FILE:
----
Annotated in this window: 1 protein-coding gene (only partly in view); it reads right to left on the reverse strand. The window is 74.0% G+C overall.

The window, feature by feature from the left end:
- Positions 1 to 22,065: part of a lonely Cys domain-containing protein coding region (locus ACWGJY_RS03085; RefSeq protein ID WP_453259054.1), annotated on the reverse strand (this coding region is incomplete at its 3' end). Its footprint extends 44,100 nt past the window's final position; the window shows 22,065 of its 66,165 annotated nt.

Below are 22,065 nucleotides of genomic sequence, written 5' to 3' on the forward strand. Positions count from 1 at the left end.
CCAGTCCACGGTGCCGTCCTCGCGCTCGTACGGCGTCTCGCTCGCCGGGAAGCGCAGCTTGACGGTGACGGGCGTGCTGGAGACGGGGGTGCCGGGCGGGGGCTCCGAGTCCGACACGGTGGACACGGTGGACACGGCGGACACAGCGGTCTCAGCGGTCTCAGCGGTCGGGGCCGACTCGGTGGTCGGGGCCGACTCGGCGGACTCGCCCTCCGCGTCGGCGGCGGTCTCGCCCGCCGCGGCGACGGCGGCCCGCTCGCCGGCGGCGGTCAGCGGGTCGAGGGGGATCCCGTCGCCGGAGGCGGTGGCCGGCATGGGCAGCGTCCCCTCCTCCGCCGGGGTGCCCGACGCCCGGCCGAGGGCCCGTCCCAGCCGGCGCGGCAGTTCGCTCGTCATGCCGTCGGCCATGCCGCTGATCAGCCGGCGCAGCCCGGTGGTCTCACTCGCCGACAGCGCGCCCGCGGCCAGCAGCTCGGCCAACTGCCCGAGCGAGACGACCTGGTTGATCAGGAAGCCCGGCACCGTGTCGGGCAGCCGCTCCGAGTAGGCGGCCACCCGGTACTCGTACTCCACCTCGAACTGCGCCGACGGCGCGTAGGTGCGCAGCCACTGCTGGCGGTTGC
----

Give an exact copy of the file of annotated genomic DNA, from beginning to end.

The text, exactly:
Annotated in this window: 1 protein-coding gene (only partly in view); it reads right to left on the reverse strand. The window is 74.0% G+C overall.

The window, feature by feature from the left end:
- Positions 1 to 22,065: part of a lonely Cys domain-containing protein coding region (locus ACWGJY_RS03085; RefSeq protein ID WP_453259054.1), annotated on the reverse strand (this coding region is incomplete at its 3' end). Its footprint extends 44,100 nt past the window's final position; the window shows 22,065 of its 66,165 annotated nt.

Below are 22,065 nucleotides of genomic sequence, written 5' to 3' on the forward strand. Positions count from 1 at the left end.
CCAGTCCACGGTGCCGTCCTCGCGCTCGTACGGCGTCTCGCTCGCCGGGAAGCGCAGCTTGACGGTGACGGGCGTGCTGGAGACGGGGGTGCCGGGCGGGGGCTCCGAGTCCGACACGGTGGACACGGTGGACACGGCGGACACAGCGGTCTCAGCGGTCTCAGCGGTCGGGGCCGACTCGGTGGTCGGGGCCGACTCGGCGGACTCGCCCTCCGCGTCGGCGGCGGTCTCGCCCGCCGCGGCGACGGCGGCCCGCTCGCCGGCGGCGGTCAGCGGGTCGAGGGGGATCCCGTCGCCGGAGGCGGTGGCCGGCATGGGCAGCGTCCCCTCCTCCGCCGGGGTGCCCGACGCCCGGCCGAGGGCCCGTCCCAGCCGGCGCGGCAGTTCGCTCGTCATGCCGTCGGCCATGCCGCTGATCAGCCGGCGCAGCCCGGTGGTCTCACTCGCCGACAGCGCGCCCGCGGCCAGCAGCTCGGCCAACTGCCCGAGCGAGACGACCTGGTTGATCAGGAAGCCCGGCACCGTGTCGGGCAGCCGCTCCGAGTAGGCGGCCACCCGGTACTCGTACTCCACCTCGAACTGCGCCGACGGCGCGTAGGTGCGCAGCCACTGCTGGCGGTTGC